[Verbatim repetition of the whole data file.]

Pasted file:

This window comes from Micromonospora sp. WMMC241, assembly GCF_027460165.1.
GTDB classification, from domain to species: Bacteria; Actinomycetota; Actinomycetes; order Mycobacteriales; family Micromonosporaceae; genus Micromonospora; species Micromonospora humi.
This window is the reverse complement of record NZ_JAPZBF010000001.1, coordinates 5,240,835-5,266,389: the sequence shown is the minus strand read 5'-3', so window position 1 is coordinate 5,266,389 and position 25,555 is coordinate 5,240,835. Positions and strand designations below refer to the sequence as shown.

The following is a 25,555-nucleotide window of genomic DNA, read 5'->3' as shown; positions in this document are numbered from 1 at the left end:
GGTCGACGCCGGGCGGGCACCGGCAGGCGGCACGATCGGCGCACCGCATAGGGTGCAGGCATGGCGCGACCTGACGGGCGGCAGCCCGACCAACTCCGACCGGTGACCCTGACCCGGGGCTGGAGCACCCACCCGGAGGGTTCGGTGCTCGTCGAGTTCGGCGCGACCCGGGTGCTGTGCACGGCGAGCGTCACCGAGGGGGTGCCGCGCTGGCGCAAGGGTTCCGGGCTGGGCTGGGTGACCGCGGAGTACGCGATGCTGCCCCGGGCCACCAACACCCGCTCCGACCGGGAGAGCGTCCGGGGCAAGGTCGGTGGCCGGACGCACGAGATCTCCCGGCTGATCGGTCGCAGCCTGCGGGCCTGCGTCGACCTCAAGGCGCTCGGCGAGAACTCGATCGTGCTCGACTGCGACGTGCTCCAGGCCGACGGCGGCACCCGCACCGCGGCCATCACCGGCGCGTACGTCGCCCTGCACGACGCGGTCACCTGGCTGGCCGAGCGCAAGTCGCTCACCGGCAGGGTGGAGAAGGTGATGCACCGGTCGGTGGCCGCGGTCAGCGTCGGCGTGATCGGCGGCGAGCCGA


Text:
This window comes from Micromonospora sp. WMMC241, assembly GCF_027460165.1.
GTDB classification, from domain to species: Bacteria; Actinomycetota; Actinomycetes; order Mycobacteriales; family Micromonosporaceae; genus Micromonospora; species Micromonospora humi.
This window is the reverse complement of record NZ_JAPZBF010000001.1, coordinates 5,240,835-5,266,389: the sequence shown is the minus strand read 5'-3', so window position 1 is coordinate 5,266,389 and position 25,555 is coordinate 5,240,835. Positions and strand designations below refer to the sequence as shown.

The following is a 25,555-nucleotide window of genomic DNA, read 5'->3' as shown; positions in this document are numbered from 1 at the left end:
GGTCGACGCCGGGCGGGCACCGGCAGGCGGCACGATCGGCGCACCGCATAGGGTGCAGGCATGGCGCGACCTGACGGGCGGCAGCCCGACCAACTCCGACCGGTGACCCTGACCCGGGGCTGGAGCACCCACCCGGAGGGTTCGGTGCTCGTCGAGTTCGGCGCGACCCGGGTGCTGTGCACGGCGAGCGTCACCGAGGGGGTGCCGCGCTGGCGCAAGGGTTCCGGGCTGGGCTGGGTGACCGCGGAGTACGCGATGCTGCCCCGGGCCACCAACACCCGCTCCGACCGGGAGAGCGTCCGGGGCAAGGTCGGTGGCCGGACGCACGAGATCTCCCGGCTGATCGGTCGCAGCCTGCGGGCCTGCGTCGACCTCAAGGCGCTCGGCGAGAACTCGATCGTGCTCGACTGCGACGTGCTCCAGGCCGACGGCGGCACCCGCACCGCGGCCATCACCGGCGCGTACGTCGCCCTGCACGACGCGGTCACCTGGCTGGCCGAGCGCAAGTCGCTCACCGGCAGGGTGGAGAAGGTGATGCACCGGTCGGTGGCCGCGGTCAGCGTCGGCGTGATCGGCGGCGAGCCGA